We vetted our findings with people in the industry, such as airline executives, U.S. and international trade associations and corporate travel agencies. Their feedback led to some refining of categories and supported our findings.

The worst case scenario -- losing more than one-third of all business travel -- would reshape air travel dramatically. "That's a huge number,'' Mr. Baldanza says. "If 36% really happens, that's a major, major issue for the U.S. airline industry and yet that's a believable number for me.''

Airlines like American, Delta and United in the U.S. and foreign carriers like Lufthansa, British Airways and Singapore are built around business travelers. It affects where they fly, how they design schedules, how they configure planes and everything from plush airport lounges to major investments in fancy new terminals. Their frequent-flier programs are geared to rewarding high-dollar customers.

Some airline executives note that technology has always stimulated more business travel, not less. The easier it is to make connections in the business world, the more reason there is to go meet with people. Others say that this time it's different. Video technology lives on all our laptops and phones, and we now are well-trained and efficient. Why not talk with a client online instead of making a two-day trip for an hour-long meeting?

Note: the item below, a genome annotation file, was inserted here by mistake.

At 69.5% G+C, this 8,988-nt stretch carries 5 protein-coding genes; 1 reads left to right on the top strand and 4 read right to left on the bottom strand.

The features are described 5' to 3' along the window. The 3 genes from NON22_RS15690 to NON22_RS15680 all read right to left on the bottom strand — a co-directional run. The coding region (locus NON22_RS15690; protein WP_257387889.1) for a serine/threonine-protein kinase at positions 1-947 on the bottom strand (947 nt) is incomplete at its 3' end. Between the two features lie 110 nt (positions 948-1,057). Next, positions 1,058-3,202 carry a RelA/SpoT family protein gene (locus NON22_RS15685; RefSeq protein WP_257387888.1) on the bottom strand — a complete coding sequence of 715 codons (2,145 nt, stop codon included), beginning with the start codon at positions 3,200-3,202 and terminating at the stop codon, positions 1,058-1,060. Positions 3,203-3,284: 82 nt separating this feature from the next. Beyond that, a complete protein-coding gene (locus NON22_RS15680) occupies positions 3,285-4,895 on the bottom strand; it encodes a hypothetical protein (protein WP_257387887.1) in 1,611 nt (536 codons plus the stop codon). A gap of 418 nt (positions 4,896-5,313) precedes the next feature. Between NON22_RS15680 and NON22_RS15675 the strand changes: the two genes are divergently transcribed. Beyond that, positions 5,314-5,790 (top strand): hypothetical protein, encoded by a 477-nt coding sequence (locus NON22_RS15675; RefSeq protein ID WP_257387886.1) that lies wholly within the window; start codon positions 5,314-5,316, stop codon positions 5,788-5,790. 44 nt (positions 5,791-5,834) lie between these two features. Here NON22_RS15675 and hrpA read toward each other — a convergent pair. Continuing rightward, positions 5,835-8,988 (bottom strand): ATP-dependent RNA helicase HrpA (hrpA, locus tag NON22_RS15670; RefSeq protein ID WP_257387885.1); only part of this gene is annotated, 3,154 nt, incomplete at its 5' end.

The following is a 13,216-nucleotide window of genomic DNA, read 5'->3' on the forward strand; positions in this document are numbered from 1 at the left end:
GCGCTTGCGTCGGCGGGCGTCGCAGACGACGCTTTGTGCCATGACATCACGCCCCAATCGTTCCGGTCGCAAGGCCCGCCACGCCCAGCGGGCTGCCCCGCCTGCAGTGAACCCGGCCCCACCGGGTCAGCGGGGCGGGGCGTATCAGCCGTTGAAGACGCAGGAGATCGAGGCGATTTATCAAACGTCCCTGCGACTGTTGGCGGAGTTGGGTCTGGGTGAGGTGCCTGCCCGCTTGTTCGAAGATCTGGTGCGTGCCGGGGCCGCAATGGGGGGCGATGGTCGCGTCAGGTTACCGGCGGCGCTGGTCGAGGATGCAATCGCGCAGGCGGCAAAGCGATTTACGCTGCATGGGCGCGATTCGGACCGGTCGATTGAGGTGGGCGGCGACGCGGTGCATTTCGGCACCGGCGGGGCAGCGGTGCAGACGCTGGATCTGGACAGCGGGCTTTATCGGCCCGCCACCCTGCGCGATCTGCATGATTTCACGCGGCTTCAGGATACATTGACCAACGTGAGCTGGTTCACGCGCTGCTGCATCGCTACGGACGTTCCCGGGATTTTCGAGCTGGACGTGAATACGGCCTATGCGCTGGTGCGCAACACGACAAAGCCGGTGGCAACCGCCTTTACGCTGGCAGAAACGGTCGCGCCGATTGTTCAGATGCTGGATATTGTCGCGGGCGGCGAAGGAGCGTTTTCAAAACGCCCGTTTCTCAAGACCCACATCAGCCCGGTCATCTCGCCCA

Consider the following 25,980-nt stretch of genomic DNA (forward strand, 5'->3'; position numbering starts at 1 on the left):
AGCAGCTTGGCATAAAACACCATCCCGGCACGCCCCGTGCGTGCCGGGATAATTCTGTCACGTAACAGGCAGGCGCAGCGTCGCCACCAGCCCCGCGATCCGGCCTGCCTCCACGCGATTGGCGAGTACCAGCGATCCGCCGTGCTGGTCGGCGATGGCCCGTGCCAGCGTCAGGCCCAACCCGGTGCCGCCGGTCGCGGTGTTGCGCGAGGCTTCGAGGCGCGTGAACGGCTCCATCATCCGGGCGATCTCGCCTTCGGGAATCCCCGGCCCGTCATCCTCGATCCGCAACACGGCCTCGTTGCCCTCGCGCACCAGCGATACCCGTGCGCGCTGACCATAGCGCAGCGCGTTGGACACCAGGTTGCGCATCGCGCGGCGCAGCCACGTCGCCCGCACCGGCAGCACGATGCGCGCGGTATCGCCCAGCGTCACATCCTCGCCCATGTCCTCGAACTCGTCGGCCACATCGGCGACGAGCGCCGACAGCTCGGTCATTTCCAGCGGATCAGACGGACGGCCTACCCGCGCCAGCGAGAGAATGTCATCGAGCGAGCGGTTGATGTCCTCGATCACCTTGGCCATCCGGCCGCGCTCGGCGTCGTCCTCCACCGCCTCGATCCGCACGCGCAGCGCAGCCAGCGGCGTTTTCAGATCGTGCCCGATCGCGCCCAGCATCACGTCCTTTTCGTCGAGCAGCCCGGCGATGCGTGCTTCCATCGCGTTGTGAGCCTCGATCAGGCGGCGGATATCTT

A global survey in early October by consulting firm Oliver Wyman found that 43% of business travelers said that after Covid-19, their company travel would be less than planned. That was higher than the 27% who said in May they thought their business travel would be reduced after the pandemic.

Some big-company CEOs have already said some efficiencies developed during the pandemic will endure, such as reduced travel spending.

Faced with a loss of business travel, big airlines will no doubt try to raise ticket prices for leisure passengers to make up for reduced revenue. But that may be difficult. Low-cost carriers represent about 20% of U.S. airline capacity and can force airlines to match low prices. A lot of leisure travel is discretionary and if it gets too expensive, not as many people will go.

Mr. Baldanza says that means big airlines will have to cut costs to stay profitable. "If you built your whole airline to attract this traffic level and it's not there anymore, you still have all the costs in your airline.''

He adds that he hopes we are wrong: "I hope vaccines are great and in 12 months the world is living a somewhat normal life and everyone who thought they wouldn't travel says, 'Yeah I'm going to go travel'."